The reaction of the crowd as he ran into the tunnel that night has stuck with Mayfield. And at that moment, it cemented his connection to them and to the city.

“It meant so much more for them,” he said. “The mood and culture of this town of ‘Here we go again,’ it was critical for us. … We got the first one. Let’s put all the bulls— aside of, ‘Oh, they’re gonna have another 0-and-16 year,’ and let’s just go to work.”

Mayfield went home that night with his parents and brother, who were in town. He had a celebratory beer, went to team meetings the following morning, then caught a flight to Oklahoma to watch the Sooners play that weekend.

Bitonio, now in his sixth season with the Browns, is Cleveland’s longest-tenured current player. Prior to last season, he’d played in nine wins — total — in his NFL career. He’d been through Manziel, three head coaches and all 635 days of that streak. Bitonio, too, confessed he was growing desperate for hope.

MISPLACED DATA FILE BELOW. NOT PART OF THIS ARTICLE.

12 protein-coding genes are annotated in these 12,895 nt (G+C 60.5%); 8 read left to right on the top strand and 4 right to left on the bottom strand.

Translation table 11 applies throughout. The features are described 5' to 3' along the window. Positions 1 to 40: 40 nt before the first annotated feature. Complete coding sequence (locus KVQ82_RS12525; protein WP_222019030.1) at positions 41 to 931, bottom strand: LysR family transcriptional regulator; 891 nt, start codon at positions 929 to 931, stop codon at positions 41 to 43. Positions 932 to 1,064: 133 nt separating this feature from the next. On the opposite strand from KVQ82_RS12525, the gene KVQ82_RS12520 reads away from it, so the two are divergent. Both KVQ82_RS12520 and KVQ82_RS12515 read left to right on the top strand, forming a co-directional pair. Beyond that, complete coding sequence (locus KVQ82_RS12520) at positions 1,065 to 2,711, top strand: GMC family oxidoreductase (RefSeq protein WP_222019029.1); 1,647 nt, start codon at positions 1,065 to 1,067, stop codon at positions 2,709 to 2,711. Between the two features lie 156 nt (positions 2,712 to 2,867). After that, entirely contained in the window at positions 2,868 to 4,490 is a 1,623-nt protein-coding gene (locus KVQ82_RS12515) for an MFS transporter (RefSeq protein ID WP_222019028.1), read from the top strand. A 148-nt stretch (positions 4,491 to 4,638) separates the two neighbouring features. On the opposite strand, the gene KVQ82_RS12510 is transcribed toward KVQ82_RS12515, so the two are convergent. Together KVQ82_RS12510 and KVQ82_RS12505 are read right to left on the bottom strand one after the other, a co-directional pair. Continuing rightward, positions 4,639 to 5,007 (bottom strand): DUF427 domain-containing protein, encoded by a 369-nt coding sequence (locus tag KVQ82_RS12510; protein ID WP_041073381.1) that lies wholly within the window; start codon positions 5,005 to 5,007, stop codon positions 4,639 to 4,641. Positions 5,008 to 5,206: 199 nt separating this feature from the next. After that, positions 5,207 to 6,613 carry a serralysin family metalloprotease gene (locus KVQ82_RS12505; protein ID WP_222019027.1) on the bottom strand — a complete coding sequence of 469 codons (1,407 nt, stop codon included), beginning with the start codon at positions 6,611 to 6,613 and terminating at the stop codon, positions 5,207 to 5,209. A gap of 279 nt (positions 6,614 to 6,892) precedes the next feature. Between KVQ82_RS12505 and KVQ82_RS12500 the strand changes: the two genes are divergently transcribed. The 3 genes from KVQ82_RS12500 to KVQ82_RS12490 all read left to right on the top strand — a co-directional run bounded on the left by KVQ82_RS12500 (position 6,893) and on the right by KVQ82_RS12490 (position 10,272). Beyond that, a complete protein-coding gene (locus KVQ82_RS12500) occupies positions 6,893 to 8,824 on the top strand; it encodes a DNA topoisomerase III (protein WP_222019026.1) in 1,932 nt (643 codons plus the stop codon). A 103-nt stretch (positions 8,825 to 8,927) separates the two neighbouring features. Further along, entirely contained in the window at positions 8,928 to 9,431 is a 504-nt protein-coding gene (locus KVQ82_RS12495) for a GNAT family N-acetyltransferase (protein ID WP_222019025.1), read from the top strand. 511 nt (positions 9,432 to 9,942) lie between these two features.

In Mayfield’s performance against the Jets, he finally found it.

“I never felt so much relief and so much joy after a game,” Bitonio said. “I hope we win a championship coming up here soon, and people are like, ‘That was the turning point. That was Baker Mayfield’s start.’ It’ll be one of those ESPN classic games where you have the Philly Special play, and you had that rally possum and the Bud Light fridges, and 635 days. …

“Down the line, people are going to be like, ‘That was the start of it. That’s when the tide shifted.'”